Youths across Nigerian tertiary institutions have expressed their worries over the spate of killings, and the situation of things in the country. They spoke to OLUWAFEMI OGUNJOBI (NYSC, Makurdi) on their expectations in 2015.
Their experience last year was not something they wish to remember. Because of the series of protests that rocked some universities, as a result of fee hike. Ebola was also another issue. The academic calendar was distorted. Some students were killed. Some others suspended. In 2015, their prayer is that they would not go through the same experience.
The socio-economic costs of these actions are unquantifiable. Among others, the academic pursuit of many students was delayed. Those in their finals could not be mobilized for the National Youths Service Corps. Some students in higher institutions in the North are not willing to return to school because of the Boko Haram insurgency. Some are contemplating dropping out of school because of the insurgency. The list is endless.
For Taiwo Isola, a medical student at the University of Maiduguri wishes that there would be security and peace in Nigeria, and the quality of his life would increase so as to add value to those around him. He also hopes that Nigeria will be delivered from the shackles of poverty and advance economically.
‘Considering that the nation is a century year old, I hope 2015 would mark the beginning of economic prosperity and democracy building; and the voice of the youths will not be silenced or ignored as irrelevant. Rather, I wish I would be allowed to participate in critical decision of the nation so that our future and that of this nation would be secured,’
‘In the Education sector, I wish there will be no more strike actions in 2015, and campuses will be violence-free. I wish the government will be more proactive in handling youth-related issues and they would promote youth development so that we can maximize our potentials. But, if the government does not do this, then 2015 will just be a repetition of the previous years.’ Isola expressed.
Away from the education sector, 2015 is very decisive year in the nation’s political realm. It’s a year many believed would either make or mar the nation’s future. But, it looks blurry. The first case that readily comes to the mind is that kidnap of over 200 girls of Chibok, a government secondary school in Bornu state.
It has been eight agonizing months since these girls were hurried out of their beds, hustled onto the frontage of their hostels, packed like sardines into trucks, and hurled off to God-knows-where. For the parents, the pain is better imagined than experienced. The government says it knows where the over 200 girls are being kept by the Boko Haram captors. The problem, say, the authorities, is that they would not like to do anything that would the girls in harm’s way. They will surely be rescued. Good. But, the big question is, when? The answer went with 2014.
Ojekunle Aderemi, a serving corps member in Ondo state expressed that, ‘The only change that 2015 would bring isn’t from the economic or political space. The change we all clamor for is that of individual’s attitudinal changes which will in turn pave way for the social, economic and political development of this nation. If we really want change, then that change have to start from us as citizens of this great nation. When we change, the society adapts to it and we move on.’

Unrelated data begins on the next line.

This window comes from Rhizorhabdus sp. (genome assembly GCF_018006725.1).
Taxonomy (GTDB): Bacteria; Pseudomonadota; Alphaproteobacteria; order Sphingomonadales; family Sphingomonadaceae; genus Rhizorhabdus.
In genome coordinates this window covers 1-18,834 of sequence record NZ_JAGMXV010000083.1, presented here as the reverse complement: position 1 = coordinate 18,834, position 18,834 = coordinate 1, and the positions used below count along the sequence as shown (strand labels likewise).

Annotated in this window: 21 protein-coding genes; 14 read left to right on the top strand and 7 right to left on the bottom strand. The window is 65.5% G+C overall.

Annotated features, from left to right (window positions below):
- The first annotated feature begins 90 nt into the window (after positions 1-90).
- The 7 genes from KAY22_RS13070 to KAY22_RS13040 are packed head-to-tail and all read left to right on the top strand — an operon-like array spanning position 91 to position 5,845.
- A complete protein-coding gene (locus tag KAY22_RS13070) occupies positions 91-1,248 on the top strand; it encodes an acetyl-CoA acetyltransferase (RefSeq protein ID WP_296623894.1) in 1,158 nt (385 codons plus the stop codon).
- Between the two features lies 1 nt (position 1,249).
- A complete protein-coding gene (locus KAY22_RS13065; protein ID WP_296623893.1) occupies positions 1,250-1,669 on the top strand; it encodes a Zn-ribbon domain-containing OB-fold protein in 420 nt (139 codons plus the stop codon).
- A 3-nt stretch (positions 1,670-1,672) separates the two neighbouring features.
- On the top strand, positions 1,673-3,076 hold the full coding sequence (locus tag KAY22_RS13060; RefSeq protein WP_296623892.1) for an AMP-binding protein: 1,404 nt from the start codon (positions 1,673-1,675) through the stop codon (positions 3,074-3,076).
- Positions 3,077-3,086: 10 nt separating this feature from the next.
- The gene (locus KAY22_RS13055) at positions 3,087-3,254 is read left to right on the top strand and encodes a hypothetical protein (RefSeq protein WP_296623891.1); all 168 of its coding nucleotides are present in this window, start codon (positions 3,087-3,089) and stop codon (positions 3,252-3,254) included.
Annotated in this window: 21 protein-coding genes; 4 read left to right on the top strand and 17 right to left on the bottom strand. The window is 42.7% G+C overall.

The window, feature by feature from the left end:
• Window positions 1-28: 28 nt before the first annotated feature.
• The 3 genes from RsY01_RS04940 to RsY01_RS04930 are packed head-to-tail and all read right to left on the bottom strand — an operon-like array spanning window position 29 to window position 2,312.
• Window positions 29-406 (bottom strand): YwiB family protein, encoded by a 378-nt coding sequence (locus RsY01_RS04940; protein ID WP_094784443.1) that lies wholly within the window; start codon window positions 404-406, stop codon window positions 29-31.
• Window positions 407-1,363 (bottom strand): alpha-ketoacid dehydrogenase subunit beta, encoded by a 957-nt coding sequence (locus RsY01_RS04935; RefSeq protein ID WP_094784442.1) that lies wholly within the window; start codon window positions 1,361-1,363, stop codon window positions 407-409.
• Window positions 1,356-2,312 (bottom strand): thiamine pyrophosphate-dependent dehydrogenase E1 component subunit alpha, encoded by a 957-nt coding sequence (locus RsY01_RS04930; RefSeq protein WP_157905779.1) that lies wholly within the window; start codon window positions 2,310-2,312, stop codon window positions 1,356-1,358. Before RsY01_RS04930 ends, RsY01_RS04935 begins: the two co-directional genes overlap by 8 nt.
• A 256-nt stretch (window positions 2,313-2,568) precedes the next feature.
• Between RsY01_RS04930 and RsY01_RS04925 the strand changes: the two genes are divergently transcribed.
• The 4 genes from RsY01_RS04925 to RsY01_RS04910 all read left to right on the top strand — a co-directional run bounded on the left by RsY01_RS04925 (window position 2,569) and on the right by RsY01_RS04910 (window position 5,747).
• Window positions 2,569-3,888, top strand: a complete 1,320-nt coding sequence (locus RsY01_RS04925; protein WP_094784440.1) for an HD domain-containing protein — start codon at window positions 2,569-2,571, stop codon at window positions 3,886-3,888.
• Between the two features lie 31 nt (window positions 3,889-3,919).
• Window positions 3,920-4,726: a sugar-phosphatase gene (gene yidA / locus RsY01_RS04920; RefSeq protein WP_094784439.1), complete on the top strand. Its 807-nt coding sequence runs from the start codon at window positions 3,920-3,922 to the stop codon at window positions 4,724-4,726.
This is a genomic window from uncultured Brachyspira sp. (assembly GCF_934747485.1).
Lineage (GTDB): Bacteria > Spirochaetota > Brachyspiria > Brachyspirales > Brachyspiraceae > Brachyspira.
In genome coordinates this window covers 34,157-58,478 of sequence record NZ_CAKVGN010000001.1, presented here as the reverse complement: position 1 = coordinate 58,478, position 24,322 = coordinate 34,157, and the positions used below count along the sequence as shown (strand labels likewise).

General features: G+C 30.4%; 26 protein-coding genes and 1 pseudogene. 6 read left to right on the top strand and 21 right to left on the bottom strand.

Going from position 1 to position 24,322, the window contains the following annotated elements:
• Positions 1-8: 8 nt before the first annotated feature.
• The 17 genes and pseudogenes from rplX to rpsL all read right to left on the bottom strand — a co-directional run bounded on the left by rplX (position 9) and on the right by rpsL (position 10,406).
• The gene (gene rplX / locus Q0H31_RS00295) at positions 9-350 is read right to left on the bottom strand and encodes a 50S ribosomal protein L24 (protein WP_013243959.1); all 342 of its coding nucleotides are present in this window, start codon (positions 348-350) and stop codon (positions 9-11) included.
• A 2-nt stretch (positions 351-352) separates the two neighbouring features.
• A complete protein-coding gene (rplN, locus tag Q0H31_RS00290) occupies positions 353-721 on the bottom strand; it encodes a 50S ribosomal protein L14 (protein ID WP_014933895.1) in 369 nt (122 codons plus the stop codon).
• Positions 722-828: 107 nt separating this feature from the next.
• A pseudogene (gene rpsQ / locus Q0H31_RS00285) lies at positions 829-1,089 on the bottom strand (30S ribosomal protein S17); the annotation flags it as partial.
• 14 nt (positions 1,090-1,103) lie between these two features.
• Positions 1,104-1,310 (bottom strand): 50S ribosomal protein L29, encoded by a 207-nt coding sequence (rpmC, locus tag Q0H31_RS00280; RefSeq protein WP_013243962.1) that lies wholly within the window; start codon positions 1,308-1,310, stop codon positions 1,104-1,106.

Aderemi said ‘Our change shouldn’t just be that of mouthwatering ideas, sugar coated statements and bravery but an overall mental and psychological approach to every aspect of life. If our political system or governments are not living up to expectation, our change should be that of voting them out and protect such vote. Once we can take actions alongside our change, we will all see a better society around us.’
Adebayo Caleb, a final law student at Obafemi Awolowo University said; ‘What I want to see is a nation where Nigerians vote their consciences and do not cast sentimental votes, I want to see our naira gaining its value in the international market again. I want to see our leaders paying up civil servants and corp members, I want to see us exploring Agriculture as the mainstay of our economy, I want to see more funds channeled into the education and health sector. Most of all, I want to see Nigerians fighting to keep their nation alive even if it means denying themselves tit-bits of gratification from unabashed political gestures.’’
As the nation prepares for another journey in its political milestone, Hammed Hamzat, an Educational Management student at the University of Ibadan looks forward to responsible and responsive governance. He hopes to see a government that security of life and property will top its priority to the detriment of self-enriching governance.
Sanni Zainab, a political science student at the University of Ilorin charged authorities in each of the sectors of the society to be totally accountable to the people and a citizenry ready to ask questions and demand for answers from their elected representatives. ‘At least then, an end can be put to governments of impunity and we can start talking about change, real change.’’ Sanni quipped.